Photographer Cochrane places third at the Photography World Cup


“Everyone was having a hard time figuring out the math where we were sitting. We knew we were close,”

Representing the Team Canada photography team, Cochrane photographer Jacquie Matechuk won a bronze medal at the Photography World Cup for her digital composition “Zip It”.

Matechuk said she was at home with her husband, connected via Zoom to the rest of the Canadian team, watching the awards ceremony broadcast on her computer when she found out she had won bronze.

“I was really happy not to be alone because I was making a lot of noise. It would have been awkward in a large room on my own, ”she said. “We were all gathered today, the whole team from Canada, the finalists, the conservatives, the judges, the former team members, we got together virtually to watch it all unfold.

The way the announcements worked during the ceremony, explained Matechuk, is for the presenter to start with the 10th place photo and work his way to the first place.

As photo after photo was announced, Matechuk had a growing sense of excitement over his chances of getting on the podium at the end of the show.

“The first three or four got away and my heart really started to skip a few beats,” she said. “I was deeply hoping for half of the top five. Then we got past fifth place, and I sat here with my husband going “ not fourth, not fourth, not fourth. ”

When they announced fourth place and Matechuk realized she had a medal in the competition, she and her teammates exploded with excitement.

“They announced someone else, which meant there was a medal at stake. We all blew up and started cheering,” she said.

It was a historic moment in the history of Canadian photography, said Matechuk, as fellow Team Canada photographer Louis-Philippe Provost also won a silver medal in the same category.

“We ended up winning a bronze medal and a silver medal, which is the first time Canada has double-podiumed in any class as well,” she said.

The reprieve from an anxious wait was short, according to Matechuk. With the money from Provost and Team Canada photographers Stephanie Lachance and Ammara Sadiq placing ninth and sixth respectively, Team Canada hopes to reach the podium as the group grows.

“We picked a ninth and a sixth in portrait, and everyone was having a hard time figuring out the math, where we were sitting – we knew we were close,” she said. “Spain still had a few podiums and we knew Australia had already done well in the top three classes so we just didn’t know where we were going to enter as a team.”

As it turned out, Team Canada won an unprecedented third place at the Photography World Cup, which is a first for the country.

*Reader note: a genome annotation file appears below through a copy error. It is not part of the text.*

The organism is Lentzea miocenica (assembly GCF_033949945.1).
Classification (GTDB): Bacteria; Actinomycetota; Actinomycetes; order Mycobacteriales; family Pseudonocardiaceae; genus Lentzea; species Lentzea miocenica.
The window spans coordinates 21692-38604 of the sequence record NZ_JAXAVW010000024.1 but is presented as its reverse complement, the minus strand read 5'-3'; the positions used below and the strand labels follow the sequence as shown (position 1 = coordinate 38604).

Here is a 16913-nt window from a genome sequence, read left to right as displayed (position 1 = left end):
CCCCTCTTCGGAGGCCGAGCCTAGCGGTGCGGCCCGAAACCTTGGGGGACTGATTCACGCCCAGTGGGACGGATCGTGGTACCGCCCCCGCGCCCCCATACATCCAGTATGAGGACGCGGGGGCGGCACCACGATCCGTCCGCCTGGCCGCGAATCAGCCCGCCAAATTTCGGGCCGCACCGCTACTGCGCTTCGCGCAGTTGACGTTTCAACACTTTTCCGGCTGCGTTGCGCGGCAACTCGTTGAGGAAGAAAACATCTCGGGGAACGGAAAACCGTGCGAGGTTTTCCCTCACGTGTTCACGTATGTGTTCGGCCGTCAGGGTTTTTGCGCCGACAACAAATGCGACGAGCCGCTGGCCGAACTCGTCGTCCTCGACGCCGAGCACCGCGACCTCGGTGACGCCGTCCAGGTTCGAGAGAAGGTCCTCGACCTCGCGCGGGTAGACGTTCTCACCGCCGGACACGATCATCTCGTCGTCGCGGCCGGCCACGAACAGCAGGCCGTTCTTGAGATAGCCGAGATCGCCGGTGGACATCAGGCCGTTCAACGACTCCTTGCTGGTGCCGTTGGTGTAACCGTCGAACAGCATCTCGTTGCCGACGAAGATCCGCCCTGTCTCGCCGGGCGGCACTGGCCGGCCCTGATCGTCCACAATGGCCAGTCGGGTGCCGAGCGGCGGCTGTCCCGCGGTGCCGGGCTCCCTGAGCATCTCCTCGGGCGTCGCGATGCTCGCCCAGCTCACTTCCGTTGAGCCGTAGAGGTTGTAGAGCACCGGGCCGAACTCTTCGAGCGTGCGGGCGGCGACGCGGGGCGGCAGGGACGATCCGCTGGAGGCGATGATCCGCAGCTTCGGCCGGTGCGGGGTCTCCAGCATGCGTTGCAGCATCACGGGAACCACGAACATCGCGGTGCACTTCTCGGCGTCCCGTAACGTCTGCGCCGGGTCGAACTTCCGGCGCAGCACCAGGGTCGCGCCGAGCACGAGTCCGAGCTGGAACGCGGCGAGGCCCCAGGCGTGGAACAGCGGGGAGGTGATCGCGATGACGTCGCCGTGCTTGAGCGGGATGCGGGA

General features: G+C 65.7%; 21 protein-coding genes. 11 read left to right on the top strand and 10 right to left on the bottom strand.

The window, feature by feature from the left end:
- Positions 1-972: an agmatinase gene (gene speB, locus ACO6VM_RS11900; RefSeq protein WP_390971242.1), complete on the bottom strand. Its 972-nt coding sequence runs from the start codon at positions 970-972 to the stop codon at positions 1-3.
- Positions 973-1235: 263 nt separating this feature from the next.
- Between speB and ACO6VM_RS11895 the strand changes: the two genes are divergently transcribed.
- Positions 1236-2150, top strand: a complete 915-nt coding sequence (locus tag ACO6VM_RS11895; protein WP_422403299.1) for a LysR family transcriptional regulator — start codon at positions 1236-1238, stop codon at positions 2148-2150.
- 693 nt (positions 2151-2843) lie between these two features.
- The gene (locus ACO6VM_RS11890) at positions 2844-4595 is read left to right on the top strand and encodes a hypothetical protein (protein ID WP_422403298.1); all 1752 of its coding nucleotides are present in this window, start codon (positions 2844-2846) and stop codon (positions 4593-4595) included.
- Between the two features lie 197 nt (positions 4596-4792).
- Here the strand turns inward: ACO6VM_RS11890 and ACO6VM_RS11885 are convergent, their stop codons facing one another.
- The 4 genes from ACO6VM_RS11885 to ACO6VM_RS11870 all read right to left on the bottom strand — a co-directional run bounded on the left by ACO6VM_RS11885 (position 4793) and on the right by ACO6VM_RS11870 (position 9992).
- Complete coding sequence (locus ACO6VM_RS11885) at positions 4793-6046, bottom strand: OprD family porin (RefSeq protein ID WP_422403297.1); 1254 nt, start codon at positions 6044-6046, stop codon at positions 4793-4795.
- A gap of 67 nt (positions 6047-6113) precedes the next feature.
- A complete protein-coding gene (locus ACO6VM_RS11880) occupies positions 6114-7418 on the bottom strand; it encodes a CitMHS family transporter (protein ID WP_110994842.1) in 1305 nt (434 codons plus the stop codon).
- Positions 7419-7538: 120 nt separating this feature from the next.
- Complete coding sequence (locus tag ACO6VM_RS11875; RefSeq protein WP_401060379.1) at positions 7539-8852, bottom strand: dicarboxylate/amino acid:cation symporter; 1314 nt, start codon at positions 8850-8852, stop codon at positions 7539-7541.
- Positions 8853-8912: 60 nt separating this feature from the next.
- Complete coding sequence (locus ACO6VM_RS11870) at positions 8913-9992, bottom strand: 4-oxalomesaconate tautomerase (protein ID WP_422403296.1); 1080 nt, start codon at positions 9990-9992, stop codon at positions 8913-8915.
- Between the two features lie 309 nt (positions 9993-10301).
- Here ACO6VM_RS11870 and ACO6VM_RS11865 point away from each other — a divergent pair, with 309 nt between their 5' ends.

“It was so tight,” said Matechuk. “They literally said hundredths of a point from one winning image to the next. It really put us in perspective. Every stitch, every micro-stitch, every feature really mattered. “

When the top three teams were revealed and Canada placed third, she said the team broke.

“Everyone was pumping and screaming. I didn’t hear anything because we were making noise and I don’t think anyone can hear anything either, ”said Matechuk. “Everyone was partying. This is something they have worked towards for many years and failed, not by many. I think last year they were fifth.

Although she was hoping for a placement for herself and her team, the podium result was something she didn’t expect.

“That’s the thing about art, is that it’s based on perception,” she said. “One person never looks twice and another person connects deeply to it. You are dealing with judges from all over the world, all with different influences, tastes and styles.

“If you were to take all of these same images and present them to a whole new panel of judges next year, I don’t think you would see the same result.”

Matechuk said that every photography competition she entered had helped her grow as an artist, but this was the first time she had entered a photography competition with a team. Having this supportive network of talented teammates, all focused on the best of each other’s art, has been a fantastic learning experience for her.

“You were never alone in all of this, it was so much fun having so many other photo geeks to share it with,” she said.

Matechuk said she was ready to start preparing her portfolio for next year’s competition and even hopes to become a National Judge of Canada’s Professional Photographers this year, which she believes should help her better understand the fine detail of creating images worthy of a contest.


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